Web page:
It’s encouraging to read how someone else has dealt with their A-Fib. These A-Fib patients have been where you are right now. They tell their stories to help bolster your determination to seek a life free of A-Fib. For more personal experiences, go to Personal A-Fib Stories of Hope and Encouragement.

For a Life Free of Atrial Fibrillation

Make Things Happen

Become Your Own Best Patient Advocate!

Book Review: The Empowered Patient: How to Get the Best Medical Care Every Time

the-empowered-patient-cover-400-x-600-pix-at-300-resThe Empowered Patient: How to Get the Right Diagnosis, Buy the Cheapest Drugs, Beat Your Insurance Company, and Get the Best Medical Care Every Time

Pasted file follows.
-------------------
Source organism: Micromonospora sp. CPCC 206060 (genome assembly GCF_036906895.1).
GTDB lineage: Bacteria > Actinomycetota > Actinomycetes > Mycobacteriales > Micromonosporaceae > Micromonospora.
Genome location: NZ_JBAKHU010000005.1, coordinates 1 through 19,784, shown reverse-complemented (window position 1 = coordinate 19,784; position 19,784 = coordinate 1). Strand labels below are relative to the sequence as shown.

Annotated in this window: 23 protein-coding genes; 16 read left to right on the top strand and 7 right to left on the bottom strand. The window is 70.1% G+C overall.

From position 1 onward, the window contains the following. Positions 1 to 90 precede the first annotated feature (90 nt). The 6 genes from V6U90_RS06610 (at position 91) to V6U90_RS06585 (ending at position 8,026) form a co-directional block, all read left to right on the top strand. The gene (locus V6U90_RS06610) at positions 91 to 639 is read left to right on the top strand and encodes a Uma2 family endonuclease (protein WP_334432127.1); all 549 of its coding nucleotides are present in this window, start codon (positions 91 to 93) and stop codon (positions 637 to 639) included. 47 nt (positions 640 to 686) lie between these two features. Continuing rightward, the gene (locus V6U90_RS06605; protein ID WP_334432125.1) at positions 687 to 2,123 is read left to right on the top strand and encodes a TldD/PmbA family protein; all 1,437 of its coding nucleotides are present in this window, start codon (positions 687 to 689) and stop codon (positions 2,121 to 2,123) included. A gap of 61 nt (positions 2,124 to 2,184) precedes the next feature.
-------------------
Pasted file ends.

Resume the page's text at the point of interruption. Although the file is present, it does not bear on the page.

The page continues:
by Elizabeth Cohen

Review by Steve S. Ryan, PhD

For many, today’s healthcare system is overwhelming and confusing. Gone are the days of the paternal family doctor who managed your overall medical care. Today, you must step up and take responsibility for managing your own health care.

This Review: Important Material all Patients Should Consider

‘The Empowered Patient’, written by a CNN Senior medical Correspondent, is a short, easily read book. Chapters are organized in categories with common problems and practical solutions.

This review discusses important material for all patients to consider. If you read the softcover book, I recommend having a highlight marker and some post-it tabs handy for marking particular passages of personal interest for follow-up and future reference.

Trust No One Completely

When it comes to medicine, trust no one completely. Each year, 99,000 patients die from infections they acquire in hospitals, and another 98,000 die from medical mistakes in hospitals. … Continue reading this report…->